Who dares to teach must never cease to learn.
-John Cotton Dana (1856–1929)

Educate.AI: A New Era in Learning

*Title created by ChatGPT.

When AI first came to public awareness, there was a general fear amongst educators that student assessment might be compromised. It was immediately recognized that students would be able to use it to complete assignments, or at least make a large contribution to the content. What was not immediately known was how AI could help on the side of instruction. While these are separate topics, both require a great deal of attention.

My readings have revealed that Educators and Universities should embrace AI as it can assist with tutoring, task automation, course creation, etc. These discussions revolve around how to leverage this technology for course improvement and/or time savings. The larger discussion revolves around the use of AI by the students, particularly around assessments.

The webinar suggested by @Lauren presented a speaker panel, including a 4th-year student, which provided a variety of opinions about AI in higher education. You can see the slides here. I will share quite a bit from this webinar as I found it very relevant to this discussion.

In terms of educators using AI, Dr. F. Alex Feltus, a professor at Clemson University, is using AI to an extreme. He created an AI assistant for his courses, called Pria, that has been so successful he now includes Pria in his course syllabus as a Teaching Assistant. Pria can be integrated into Canvas and other LMS.

I previously shared a short article on Discord written by Michael Mace, another panelist who spoke about AI and Accessibility. This article creates an exciting picture for the future.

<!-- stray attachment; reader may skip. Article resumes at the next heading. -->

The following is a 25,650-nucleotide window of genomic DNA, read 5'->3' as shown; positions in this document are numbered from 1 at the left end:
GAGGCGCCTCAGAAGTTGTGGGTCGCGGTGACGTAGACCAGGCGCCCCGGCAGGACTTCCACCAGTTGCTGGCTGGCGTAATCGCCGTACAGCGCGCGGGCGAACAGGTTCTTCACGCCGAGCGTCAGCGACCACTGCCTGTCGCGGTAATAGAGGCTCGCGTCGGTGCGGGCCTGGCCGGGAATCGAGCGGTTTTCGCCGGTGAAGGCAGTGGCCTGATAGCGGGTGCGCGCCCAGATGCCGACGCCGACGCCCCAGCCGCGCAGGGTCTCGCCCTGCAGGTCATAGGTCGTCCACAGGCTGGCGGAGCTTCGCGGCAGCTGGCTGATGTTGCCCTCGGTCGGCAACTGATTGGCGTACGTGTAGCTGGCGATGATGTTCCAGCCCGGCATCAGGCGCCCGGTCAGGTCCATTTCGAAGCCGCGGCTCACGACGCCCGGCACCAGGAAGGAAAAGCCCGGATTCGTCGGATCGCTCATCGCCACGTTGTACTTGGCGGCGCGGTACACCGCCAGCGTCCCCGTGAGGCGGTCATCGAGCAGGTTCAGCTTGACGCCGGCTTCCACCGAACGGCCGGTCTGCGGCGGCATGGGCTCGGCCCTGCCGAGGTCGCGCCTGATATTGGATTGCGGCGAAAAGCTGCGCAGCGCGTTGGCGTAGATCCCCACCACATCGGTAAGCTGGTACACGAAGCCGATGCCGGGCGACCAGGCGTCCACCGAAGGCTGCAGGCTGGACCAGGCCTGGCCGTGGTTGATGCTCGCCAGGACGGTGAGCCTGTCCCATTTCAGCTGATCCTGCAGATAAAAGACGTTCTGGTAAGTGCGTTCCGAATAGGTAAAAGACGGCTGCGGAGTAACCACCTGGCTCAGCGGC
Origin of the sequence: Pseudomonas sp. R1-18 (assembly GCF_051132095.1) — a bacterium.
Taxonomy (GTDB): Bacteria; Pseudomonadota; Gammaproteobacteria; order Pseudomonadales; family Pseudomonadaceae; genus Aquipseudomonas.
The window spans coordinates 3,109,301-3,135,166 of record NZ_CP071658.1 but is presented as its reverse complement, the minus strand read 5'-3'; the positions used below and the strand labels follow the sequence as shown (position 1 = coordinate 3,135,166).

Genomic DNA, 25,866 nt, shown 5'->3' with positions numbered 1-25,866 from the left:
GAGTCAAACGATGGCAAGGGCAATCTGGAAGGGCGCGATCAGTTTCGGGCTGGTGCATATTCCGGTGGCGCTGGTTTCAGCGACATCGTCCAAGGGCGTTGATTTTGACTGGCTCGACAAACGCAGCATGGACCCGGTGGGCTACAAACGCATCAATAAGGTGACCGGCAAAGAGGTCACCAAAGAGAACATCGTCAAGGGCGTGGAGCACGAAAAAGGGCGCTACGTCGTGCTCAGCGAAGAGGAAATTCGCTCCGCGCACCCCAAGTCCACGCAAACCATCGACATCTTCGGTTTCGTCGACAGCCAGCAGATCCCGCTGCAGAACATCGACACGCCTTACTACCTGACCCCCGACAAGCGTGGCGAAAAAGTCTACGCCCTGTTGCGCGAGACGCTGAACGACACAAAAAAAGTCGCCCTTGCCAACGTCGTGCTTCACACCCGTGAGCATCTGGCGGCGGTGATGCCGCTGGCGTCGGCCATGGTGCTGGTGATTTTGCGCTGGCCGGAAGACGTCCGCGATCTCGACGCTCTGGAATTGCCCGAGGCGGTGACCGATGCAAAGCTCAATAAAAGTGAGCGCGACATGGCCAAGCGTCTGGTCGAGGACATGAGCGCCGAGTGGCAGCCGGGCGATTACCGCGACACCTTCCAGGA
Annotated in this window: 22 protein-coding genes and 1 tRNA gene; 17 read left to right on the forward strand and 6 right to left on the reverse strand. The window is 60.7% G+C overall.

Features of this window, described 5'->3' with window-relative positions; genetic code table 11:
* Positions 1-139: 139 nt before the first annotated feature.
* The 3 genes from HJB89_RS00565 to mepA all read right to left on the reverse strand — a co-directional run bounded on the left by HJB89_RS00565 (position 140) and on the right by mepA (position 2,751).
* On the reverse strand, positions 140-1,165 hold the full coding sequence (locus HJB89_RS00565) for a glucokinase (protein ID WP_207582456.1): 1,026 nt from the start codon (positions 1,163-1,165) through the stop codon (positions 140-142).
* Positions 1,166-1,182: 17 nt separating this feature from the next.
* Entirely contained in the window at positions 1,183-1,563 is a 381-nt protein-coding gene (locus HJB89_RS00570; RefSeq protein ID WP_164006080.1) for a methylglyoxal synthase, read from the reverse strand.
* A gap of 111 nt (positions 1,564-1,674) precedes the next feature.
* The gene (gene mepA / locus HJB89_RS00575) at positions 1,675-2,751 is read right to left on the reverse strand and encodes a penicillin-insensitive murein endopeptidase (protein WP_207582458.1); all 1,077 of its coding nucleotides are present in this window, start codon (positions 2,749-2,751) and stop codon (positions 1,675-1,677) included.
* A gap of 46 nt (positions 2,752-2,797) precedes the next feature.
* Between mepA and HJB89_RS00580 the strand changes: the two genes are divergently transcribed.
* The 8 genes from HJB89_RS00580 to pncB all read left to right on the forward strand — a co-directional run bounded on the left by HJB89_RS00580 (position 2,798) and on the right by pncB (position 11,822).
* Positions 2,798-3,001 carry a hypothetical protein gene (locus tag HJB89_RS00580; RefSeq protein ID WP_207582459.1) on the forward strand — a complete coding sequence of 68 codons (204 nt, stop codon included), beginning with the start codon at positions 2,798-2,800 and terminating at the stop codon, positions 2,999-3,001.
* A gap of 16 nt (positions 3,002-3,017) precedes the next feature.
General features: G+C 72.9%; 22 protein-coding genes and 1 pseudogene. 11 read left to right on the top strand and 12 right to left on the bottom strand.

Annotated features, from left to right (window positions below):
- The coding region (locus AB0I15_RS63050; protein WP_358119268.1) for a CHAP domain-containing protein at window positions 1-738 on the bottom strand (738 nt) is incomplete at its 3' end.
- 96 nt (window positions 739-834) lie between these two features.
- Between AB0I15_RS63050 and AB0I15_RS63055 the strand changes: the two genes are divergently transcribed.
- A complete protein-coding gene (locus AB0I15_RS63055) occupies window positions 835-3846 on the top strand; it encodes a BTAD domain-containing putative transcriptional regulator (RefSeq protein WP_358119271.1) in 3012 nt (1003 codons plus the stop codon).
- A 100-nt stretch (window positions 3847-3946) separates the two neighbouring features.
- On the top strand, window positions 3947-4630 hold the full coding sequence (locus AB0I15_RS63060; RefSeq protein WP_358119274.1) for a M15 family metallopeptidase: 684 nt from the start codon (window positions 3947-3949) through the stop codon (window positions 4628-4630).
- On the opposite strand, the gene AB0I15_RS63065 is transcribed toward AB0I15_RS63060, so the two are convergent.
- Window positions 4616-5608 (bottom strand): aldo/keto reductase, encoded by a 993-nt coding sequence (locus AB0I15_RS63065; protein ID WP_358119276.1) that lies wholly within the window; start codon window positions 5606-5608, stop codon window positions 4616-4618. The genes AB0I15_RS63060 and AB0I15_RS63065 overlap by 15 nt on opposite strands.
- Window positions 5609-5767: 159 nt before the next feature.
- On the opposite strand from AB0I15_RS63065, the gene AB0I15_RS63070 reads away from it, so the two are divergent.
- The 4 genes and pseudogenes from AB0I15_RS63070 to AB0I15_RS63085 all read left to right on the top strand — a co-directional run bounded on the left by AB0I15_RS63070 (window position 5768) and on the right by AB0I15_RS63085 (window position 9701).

Dr.Nirmala Shenoy, another panelist, admitted that she has not used AI, and provided some thoughts about student use of AI.

I took this screenshot of her slide as I thought it provided an interesting insight into the concerns educators have with AI use in the classroom.  Despite the slide using words such as advancements and empowerment, her thoughts were not about a future of hope but rather concern. She believes that report writing is an important skill that may be lost and that “garbage in = garbage out” is applicable here. Although she did maintain that AI is here, concluded that we need to figure out “how to best use the tools”. I agree and am particularly interested in the question she posed “Can AI harm the students’ ability for critical thinking and problem-solving or enhance it?”. If we figure out how to best use AI, then it should enhance these skills.

The last panelist I will mention is the student panelist, Josh Garner. As expected, he embraces AI and his message was that students need to develop AI literacy to succeed beyond University. He stresses that allowing it in the classroom levels the playing field. Students are going to use it anyway, which provides an unfair advantage.